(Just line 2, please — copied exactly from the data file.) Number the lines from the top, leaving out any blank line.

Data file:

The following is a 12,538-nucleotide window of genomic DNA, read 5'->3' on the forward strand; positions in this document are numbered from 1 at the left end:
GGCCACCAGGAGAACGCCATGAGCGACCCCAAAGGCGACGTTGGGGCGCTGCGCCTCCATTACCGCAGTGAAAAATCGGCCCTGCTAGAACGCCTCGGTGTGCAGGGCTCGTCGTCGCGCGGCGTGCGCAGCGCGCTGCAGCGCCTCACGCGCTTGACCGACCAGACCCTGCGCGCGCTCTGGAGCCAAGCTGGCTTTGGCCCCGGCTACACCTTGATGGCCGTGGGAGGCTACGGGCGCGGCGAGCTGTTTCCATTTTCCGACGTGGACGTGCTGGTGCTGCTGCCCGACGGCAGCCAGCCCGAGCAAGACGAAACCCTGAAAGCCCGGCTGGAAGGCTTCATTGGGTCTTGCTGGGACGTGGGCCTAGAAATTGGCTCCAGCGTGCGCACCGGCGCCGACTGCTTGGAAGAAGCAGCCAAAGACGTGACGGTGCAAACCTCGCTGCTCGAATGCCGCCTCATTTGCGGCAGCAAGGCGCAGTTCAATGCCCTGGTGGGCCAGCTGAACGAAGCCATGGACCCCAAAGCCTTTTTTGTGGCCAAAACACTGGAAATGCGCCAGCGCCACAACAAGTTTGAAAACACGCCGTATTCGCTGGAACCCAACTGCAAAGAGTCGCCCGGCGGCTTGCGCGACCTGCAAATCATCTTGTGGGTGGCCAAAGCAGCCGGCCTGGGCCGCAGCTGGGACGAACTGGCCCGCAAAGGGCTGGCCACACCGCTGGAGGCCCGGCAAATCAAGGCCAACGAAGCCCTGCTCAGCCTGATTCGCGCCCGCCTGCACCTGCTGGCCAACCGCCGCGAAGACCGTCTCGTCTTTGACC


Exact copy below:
GGCCACCAGGAGAACGCCATGAGCGACCCCAAAGGCGACGTTGGGGCGCTGCGCCTCCATTACCGCAGTGAAAAATCGGCCCTGCTAGAACGCCTCGGTGTGCAGGGCTCGTCGTCGCGCGGCGTGCGCAGCGCGCTGCAGCGCCTCACGCGCTTGACCGACCAGACCCTGCGCGCGCTCTGGAGCCAAGCTGGCTTTGGCCCCGGCTACACCTTGATGGCCGTGGGAGGCTACGGGCGCGGCGAGCTGTTTCCATTTTCCGACGTGGACGTGCTGGTGCTGCTGCCCGACGGCAGCCAGCCCGAGCAAGACGAAACCCTGAAAGCCCGGCTGGAAGGCTTCATTGGGTCTTGCTGGGACGTGGGCCTAGAAATTGGCTCCAGCGTGCGCACCGGCGCCGACTGCTTGGAAGAAGCAGCCAAAGACGTGACGGTGCAAACCTCGCTGCTCGAATGCCGCCTCATTTGCGGCAGCAAGGCGCAGTTCAATGCCCTGGTGGGCCAGCTGAACGAAGCCATGGACCCCAAAGCCTTTTTTGTGGCCAAAACACTGGAAATGCGCCAGCGCCACAACAAGTTTGAAAACACGCCGTATTCGCTGGAACCCAACTGCAAAGAGTCGCCCGGCGGCTTGCGCGACCTGCAAATCATCTTGTGGGTGGCCAAAGCAGCCGGCCTGGGCCGCAGCTGGGACGAACTGGCCCGCAAAGGGCTGGCCACACCGCTGGAGGCCCGGCAAATCAAGGCCAACGAAGCCCTGCTCAGCCTGATTCGCGCCCGCCTGCACCTGCTGGCCAACCGCCGCGAAGACCGTCTCGTCTTTGACC